June 1, 2020

In Support of Black Lives We Must Address Social Injustice

George Floyd’s horrendous murder and the response by officials to protests in Minneapolis and other cities have created a pivotal moment in our country. One thing is clear – we must do better.

Police brutality and the violence in response are destructive to the physical and mental health of those involved, their families, and communities, who are forced to bear witness to unthinkable tragedy and trauma. The impact of institutional and structural racism on health, especially during the COVID-19 pandemic, is glaringly apparent.

Long-standing systemic racism in the U.S. has created health disparities for black communities. Black individuals have higher rates of diabetes, hypertension, and heart disease than other groups, and black children have a 500% higher death rate from asthma compared with white children. Additionally, there is a widespread lack of access to meaningful, culturally relevant resources and care for people of color.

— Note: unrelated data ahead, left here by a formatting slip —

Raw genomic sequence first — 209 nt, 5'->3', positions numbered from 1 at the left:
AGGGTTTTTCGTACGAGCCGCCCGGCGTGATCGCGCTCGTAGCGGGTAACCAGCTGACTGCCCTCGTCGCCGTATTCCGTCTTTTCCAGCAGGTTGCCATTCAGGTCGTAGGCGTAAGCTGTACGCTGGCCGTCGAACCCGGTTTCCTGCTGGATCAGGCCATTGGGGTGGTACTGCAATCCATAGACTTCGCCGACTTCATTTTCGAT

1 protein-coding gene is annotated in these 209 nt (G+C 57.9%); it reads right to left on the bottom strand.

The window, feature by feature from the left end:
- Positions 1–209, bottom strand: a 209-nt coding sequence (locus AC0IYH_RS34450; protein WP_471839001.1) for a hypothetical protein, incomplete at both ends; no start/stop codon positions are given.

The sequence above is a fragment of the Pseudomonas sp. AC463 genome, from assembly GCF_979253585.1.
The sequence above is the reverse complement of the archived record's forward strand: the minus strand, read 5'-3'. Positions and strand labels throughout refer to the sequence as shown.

These injustices exist in our own community. In Multnomah County specifically, black individuals make up only 5.7%* of the population, yet this community accounts for 42%** of the houseless population. We also know that COVID-19 is disproportionately impacting communities of color, accounting for 43% of all confirmed cases in the Portland Metro Region.***

In the wake of this tragedy, we must remain committed to efforts related to social determinants of health and trauma-informed care. We must ensure health equity and strive for improved health outcomes for vulnerable populations, especially our black community members who have been ignored and mistreated by our healthcare system for so long.

As we continue to address our national mental health crisis, we must also address issues of social injustice and the alarming frequency of black Americans being murdered. George Floyd, Ahmaud Arbery, Breonna Taylor, and Sandra Bland are not exceptions. They are part of a disturbing pattern of abuse of power and represent the risk of being black in America.

All of us at Cascadia stand in solidarity with our black community members and remain committed to ensuring true equality is achieved. We must end the violence, address social injustice, and face the racism for the physical and mental health of our whole community.